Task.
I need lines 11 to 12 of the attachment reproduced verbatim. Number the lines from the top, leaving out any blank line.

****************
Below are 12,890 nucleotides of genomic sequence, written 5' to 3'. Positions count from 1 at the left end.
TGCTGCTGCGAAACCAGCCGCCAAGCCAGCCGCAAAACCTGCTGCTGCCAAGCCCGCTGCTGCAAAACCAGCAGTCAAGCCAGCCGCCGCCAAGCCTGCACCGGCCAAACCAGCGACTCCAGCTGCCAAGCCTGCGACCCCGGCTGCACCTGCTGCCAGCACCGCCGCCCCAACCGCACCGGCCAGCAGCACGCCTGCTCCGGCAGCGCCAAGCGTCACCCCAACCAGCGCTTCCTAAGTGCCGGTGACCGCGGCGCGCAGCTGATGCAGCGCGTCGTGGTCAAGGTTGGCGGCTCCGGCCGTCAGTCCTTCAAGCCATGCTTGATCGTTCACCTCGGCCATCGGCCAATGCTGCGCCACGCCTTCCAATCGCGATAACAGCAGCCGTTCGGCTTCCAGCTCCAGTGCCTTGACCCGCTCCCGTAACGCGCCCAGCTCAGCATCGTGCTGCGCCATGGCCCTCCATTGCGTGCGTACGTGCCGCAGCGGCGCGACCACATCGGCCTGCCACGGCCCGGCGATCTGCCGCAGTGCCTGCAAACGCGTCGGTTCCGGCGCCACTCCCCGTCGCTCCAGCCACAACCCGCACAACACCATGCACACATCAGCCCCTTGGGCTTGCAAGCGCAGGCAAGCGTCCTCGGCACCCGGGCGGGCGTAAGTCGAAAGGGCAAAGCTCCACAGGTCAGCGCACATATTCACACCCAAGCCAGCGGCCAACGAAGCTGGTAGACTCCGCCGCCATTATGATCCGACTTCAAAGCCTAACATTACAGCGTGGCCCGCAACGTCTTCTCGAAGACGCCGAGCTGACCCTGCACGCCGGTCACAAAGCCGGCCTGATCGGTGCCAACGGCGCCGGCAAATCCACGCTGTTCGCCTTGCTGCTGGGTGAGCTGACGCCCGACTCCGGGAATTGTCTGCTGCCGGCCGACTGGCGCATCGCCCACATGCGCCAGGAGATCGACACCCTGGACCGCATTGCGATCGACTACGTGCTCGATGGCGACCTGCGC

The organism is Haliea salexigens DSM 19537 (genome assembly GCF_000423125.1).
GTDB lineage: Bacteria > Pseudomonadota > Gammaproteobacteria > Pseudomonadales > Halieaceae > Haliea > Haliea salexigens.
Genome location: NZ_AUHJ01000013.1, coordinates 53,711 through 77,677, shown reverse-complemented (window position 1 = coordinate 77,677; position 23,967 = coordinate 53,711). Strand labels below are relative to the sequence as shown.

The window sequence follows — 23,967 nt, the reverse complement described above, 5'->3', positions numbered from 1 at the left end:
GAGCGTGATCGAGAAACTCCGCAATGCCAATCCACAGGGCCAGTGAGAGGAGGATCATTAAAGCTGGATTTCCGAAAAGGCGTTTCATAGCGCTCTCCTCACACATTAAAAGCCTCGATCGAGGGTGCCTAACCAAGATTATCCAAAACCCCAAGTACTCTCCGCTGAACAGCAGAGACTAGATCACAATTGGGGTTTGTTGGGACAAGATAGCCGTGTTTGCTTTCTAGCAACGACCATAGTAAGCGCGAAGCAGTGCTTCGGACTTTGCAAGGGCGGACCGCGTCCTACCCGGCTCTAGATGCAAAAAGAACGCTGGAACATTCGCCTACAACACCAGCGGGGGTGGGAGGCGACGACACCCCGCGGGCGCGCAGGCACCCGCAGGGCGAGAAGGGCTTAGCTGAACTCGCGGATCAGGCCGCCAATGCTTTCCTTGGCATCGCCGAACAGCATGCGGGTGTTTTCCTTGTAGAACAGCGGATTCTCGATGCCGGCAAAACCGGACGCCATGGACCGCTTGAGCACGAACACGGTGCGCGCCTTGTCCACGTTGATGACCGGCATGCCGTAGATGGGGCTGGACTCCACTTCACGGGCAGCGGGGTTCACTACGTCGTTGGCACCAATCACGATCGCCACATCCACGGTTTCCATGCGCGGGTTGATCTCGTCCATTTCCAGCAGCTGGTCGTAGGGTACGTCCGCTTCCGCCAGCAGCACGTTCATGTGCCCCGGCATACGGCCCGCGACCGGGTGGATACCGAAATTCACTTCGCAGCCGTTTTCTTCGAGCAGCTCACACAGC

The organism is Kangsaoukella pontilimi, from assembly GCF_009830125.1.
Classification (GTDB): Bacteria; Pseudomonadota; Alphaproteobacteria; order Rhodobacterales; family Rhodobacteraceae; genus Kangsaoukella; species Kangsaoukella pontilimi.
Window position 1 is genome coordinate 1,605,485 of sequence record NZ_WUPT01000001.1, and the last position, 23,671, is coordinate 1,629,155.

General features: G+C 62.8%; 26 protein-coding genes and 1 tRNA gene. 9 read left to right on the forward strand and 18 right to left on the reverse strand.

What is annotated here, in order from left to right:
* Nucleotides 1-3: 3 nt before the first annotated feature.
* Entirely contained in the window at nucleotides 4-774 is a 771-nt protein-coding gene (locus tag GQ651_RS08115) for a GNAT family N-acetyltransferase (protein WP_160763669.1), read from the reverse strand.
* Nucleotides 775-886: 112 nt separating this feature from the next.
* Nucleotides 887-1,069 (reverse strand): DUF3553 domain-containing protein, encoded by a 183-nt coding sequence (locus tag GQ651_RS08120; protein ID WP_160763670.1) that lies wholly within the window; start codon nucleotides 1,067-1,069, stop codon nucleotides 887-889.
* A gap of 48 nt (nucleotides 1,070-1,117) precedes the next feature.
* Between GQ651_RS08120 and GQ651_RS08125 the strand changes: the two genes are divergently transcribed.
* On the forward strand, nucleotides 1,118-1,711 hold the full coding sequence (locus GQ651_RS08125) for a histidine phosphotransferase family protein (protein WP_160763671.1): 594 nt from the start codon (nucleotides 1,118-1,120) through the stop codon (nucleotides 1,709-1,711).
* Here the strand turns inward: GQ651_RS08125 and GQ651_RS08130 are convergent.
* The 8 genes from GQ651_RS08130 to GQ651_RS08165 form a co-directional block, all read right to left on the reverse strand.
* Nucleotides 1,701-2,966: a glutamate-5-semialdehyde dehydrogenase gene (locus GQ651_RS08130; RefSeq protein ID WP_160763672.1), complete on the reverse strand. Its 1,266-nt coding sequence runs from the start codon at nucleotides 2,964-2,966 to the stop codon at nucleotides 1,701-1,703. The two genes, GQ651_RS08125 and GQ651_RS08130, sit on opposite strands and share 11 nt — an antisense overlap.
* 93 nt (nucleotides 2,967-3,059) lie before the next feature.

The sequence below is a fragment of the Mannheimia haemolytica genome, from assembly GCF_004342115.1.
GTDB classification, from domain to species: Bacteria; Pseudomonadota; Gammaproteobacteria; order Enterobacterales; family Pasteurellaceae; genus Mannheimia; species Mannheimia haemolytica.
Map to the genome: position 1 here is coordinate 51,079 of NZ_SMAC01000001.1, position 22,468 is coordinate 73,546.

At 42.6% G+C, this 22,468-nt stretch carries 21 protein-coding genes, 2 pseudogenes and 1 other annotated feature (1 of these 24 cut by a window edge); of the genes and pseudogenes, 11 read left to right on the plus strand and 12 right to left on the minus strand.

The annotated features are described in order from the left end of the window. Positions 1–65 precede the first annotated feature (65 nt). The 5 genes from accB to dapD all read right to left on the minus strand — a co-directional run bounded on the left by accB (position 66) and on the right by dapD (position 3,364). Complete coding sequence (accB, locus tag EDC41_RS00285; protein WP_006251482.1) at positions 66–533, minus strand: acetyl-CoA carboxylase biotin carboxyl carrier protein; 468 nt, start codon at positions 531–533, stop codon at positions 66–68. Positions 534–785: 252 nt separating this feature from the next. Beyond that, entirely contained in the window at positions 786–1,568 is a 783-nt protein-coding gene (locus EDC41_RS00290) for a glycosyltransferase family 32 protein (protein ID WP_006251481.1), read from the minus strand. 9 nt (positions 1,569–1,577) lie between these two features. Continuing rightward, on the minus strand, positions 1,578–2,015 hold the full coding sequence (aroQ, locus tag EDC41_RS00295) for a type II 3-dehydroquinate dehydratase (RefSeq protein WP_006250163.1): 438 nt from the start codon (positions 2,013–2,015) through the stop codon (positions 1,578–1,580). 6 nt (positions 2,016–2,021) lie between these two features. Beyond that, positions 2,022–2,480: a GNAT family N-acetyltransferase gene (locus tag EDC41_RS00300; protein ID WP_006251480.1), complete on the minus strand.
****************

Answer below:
General features: G+C 62.8%; 26 protein-coding genes and 1 tRNA gene. 9 read left to right on the forward strand and 18 right to left on the reverse strand.

What is annotated here, in order from left to right: